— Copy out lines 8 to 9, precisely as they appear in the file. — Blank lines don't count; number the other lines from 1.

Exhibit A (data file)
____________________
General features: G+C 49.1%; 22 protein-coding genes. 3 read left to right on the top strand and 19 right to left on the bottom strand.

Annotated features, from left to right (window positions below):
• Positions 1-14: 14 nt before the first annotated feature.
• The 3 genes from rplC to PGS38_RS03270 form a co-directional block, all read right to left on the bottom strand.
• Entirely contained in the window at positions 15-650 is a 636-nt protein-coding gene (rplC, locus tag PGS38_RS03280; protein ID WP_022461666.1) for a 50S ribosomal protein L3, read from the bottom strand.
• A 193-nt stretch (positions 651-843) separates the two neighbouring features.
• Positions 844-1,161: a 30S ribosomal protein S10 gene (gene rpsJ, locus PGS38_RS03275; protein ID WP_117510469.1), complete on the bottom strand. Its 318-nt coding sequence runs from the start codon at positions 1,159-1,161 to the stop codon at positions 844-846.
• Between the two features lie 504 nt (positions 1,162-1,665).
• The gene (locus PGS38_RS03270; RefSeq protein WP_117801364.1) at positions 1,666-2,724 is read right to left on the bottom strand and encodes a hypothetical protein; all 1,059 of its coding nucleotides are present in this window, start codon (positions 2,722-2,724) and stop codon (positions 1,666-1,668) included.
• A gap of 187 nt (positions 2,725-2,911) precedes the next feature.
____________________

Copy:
• Between the two features lie 504 nt (positions 1,162-1,665).
• The gene (locus PGS38_RS03270; RefSeq protein WP_117801364.1) at positions 1,666-2,724 is read right to left on the bottom strand and encodes a hypothetical protein; all 1,059 of its coding nucleotides are present in this window, start codon (positions 2,722-2,724) and stop codon (positions 1,666-1,668) included.